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Chris Kunitz is hero for Penguins in Game 7 win against Senators

Scores in second overtime, gives Pittsburgh chance to repeat as Stanley Cup champion

by Tom Gulitti @tomgulittinhl / Staff Writer

PITTSBURGH -- The puck didn't come off Chris Kunitz's stick cleanly, so it was floating end over end and appeared to have eyes.

But those often are the kind of crazy shots that end marathon games like this one and make heroes of players like Kunitz, who scored 5:09 into the second overtime to give the Pittsburgh Penguins a 3-2 victory against the Ottawa Senators in Game 7 of the Eastern Conference Final at PPG Paints Arena on Thursday.

The Penguins advance to face the Nashville Predators in the Stanley Cup Final, which begins here Monday. They are the first defending champion to return to the Final since the Detroit Red Wings in 2009, and Kunitz's goal kept alive their bid to become the first repeat champion since the Red Wings in 1998.


[RELATED: Complete Penguins vs. Senators series coverage | Rosen: Senators in 'utter disbelief']


"It's nice to be able to contribute," Kunitz said, "but we all know it's a team game, and we're all going to have to pull our own weight at some point."

Although Kunitz's teammates appreciate what he'd done to help the Penguins get to this point, he might have wondered if he was pulling his weight. He hadn't scored in the Stanley Cup Playoffs this year before Thursday.

But with the Penguins' season and their repeat hopes hanging in the balance, Kunitz scored twice, first converting a 2-on-1 with Conor Sheary to open the scoring 9:55 into the second period, and then his sudden-death exclamation point on a one-timer from above the left circle.

"He's got that knack for being a big-game player and he does so many little things; probably a lot of things go unnoticed," Penguins captain Sidney Crosby said. "But I don't think those two goals will go unnoticed."

Video: OTT@PIT, Gm7: Kunitz wins series in double overtime

It was fitting that Crosby assisted on Kunitz's winner. He's fed Kunitz for countless one-timers during their nine seasons as teammates, so they have a sense for what the other likes to do. On Feb. 16, Crosby's 1,000th NHL point came when he set up Kunitz for a one-timer in a 4-3 overtime win against the Winnipeg Jets.

That was the last goal Kunitz scored this season before Thursday. The stakes were much higher this game.

The Penguins had thrown everything at Senators goaltender Craig Anderson and he frustrated them with save after save. It was beginning to look as if Anderson might steal this game, as he had stolen the Senators' 2-1 win in Game 6 in Ottawa on Tuesday, before Kunitz scored on the Penguins' 42nd shot.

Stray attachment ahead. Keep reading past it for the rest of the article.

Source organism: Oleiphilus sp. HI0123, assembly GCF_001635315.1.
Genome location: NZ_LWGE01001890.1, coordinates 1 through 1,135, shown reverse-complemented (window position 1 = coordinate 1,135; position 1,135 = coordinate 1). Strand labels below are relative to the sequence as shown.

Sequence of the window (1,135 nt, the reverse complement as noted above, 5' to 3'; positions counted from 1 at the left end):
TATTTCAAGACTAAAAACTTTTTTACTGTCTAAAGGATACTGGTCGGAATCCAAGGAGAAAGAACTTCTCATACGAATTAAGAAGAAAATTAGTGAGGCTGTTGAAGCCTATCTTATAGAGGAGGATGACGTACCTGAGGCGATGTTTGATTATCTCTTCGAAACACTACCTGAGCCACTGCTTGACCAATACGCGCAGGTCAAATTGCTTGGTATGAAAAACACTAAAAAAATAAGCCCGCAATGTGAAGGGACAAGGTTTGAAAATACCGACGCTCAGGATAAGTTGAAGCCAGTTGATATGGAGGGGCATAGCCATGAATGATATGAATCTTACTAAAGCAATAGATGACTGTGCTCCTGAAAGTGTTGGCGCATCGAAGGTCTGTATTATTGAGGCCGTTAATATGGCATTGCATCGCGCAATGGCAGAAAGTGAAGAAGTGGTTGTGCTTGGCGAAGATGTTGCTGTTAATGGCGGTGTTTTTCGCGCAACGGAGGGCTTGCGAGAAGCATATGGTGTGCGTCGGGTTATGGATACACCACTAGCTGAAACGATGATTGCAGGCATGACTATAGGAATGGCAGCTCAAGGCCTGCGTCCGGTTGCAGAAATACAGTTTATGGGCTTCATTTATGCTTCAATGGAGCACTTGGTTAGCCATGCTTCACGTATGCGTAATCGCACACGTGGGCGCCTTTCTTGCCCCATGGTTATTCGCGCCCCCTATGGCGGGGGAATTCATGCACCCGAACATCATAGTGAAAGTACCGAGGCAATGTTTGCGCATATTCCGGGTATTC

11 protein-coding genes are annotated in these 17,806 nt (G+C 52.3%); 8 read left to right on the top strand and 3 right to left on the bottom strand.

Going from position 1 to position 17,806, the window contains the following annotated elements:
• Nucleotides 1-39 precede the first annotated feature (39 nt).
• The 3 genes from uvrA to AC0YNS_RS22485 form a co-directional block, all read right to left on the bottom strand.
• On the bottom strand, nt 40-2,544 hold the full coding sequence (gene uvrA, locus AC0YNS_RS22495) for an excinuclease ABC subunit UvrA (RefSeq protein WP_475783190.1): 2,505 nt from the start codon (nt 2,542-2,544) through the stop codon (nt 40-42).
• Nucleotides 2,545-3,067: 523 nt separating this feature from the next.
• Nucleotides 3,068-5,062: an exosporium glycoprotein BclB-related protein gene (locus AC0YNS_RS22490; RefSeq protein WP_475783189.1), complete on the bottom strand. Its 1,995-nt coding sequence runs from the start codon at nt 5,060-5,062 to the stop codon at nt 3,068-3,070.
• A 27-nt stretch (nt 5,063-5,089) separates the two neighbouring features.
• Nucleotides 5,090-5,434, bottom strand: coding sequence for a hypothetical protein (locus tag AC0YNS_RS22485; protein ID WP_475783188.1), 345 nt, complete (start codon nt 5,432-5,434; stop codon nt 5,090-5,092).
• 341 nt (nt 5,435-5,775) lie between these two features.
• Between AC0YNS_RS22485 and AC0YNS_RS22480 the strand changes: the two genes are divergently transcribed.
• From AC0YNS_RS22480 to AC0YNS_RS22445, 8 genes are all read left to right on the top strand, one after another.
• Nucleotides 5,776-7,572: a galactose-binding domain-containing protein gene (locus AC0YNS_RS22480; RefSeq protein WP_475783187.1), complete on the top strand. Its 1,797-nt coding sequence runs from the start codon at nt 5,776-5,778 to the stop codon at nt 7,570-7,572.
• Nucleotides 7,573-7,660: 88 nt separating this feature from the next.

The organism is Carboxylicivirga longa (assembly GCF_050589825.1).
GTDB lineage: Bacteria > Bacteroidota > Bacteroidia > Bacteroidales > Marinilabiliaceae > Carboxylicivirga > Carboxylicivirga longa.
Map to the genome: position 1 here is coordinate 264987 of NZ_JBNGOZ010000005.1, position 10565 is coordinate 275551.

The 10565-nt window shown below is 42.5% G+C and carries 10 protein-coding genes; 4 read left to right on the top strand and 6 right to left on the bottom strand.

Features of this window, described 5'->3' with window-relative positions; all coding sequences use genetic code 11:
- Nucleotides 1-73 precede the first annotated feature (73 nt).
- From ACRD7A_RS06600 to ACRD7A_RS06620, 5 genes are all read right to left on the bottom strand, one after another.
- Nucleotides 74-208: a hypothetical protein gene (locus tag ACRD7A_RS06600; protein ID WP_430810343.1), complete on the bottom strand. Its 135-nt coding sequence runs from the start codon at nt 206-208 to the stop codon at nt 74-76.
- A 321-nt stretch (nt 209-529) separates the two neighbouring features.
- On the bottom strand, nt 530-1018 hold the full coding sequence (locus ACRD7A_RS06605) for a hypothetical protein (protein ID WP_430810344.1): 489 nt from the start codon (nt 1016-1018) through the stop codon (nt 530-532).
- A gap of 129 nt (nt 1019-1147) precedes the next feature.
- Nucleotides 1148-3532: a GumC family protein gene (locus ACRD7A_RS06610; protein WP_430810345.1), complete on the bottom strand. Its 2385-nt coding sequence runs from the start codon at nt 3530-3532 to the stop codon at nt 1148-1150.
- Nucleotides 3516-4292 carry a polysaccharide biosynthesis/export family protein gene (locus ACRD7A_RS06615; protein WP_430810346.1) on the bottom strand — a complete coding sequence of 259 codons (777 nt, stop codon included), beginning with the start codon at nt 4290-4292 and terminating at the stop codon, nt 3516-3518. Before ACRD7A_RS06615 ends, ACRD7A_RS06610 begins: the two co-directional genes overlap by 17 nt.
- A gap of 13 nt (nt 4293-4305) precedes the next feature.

After taking a pass from Schultz in the left circle, Crosby curled back from below the goal line to the left of the net and spotted Kunitz, who had drifted into some open ice with his stick cocked and waiting. Crosby slid a soft backhand pass into his wheelhouse.

"He wanted the puck," Crosby said. "You could tell the way he was holding his stick. He stopped right in that area. He wanted to let one rip and I don't know how much he got on it, but he put it in the right spot."

The fluttering puck floated up before knuckling under the right arm of Senators center Jean-Gabriel Pageau, who was in the slot and screened Anderson's view. Crouching to find the shot, Anderson played the odds and dropped down to a butterfly before it sailed in over his right shoulder.

"Looked like there was a good screen on the goalie. Looked like he fell down," Kunitz said. "Just found its way into the net. Sometimes you get lucky when you put one in the net."

Video: OTT@PIT, Gm7: Kunitz buries feed to open scoring

The back of the net rippled when the puck hit it, setting off the Penguins' celebration while the crowd erupted into a wall of sound. After more than 85 minutes of nail-biting hockey, Crosby's initial feeling was relief.

"It's just one of those games where when the stakes are this high anything can happen," he said. "So it's relief and excitement you're moving on to play in the Stanley Cup Final."

The Penguins learned again in this series why it is so hard to repeat. They dominated the Senators for long stretches, particularly in the final four games, but couldn't find a way to shake them.

Game 7 was a microcosm of that and the back and forth made it an instant classic.

After Kunitz's first goal gave Pittsburgh a 1-0 lead, Mark Stone scored 20 seconds later to pull the Senators even at 1-1. Justin Schultz's power-play goal with 8:16 left in the third period gave the Penguins a 2-1 lead, but the Senators answered again when Ryan Dzingel's goal with 5:19 remaining made it 2-2.

The Penguins outshot the Senators 8-2 in the first overtime and had chance after chance, but the puck did everything but go in. Phil Kessel drove to the net with 3:32 left in the first overtime and the puck went off Anderson, the crossbar and the top of the net before hitting the back bar and bouncing back onto the ice.

At that point, it would have been understandable if the Penguins started wondering if this wasn't going to be their night. But they persisted, and finally Kunitz's seeing-eye shot found its way in, writing his name into Stanley Cup Playoff lore alongside the New York Rangers' Stephane Matteau, who was the last player to score a Game 7 double overtime goal -- against the New Jersey Devils -- to send his team to the Stanley Cup Final in 1994.

"Sometimes it comes down to luck for a goal going against you and your season's over," Kunitz said. "So I'm happy that it's not over for us yet. We've got another challenge in front of us and another chance to win another Cup."

Video: OTT@PIT, Gm7: Kunitz on his goal, Pens' Game 7 win

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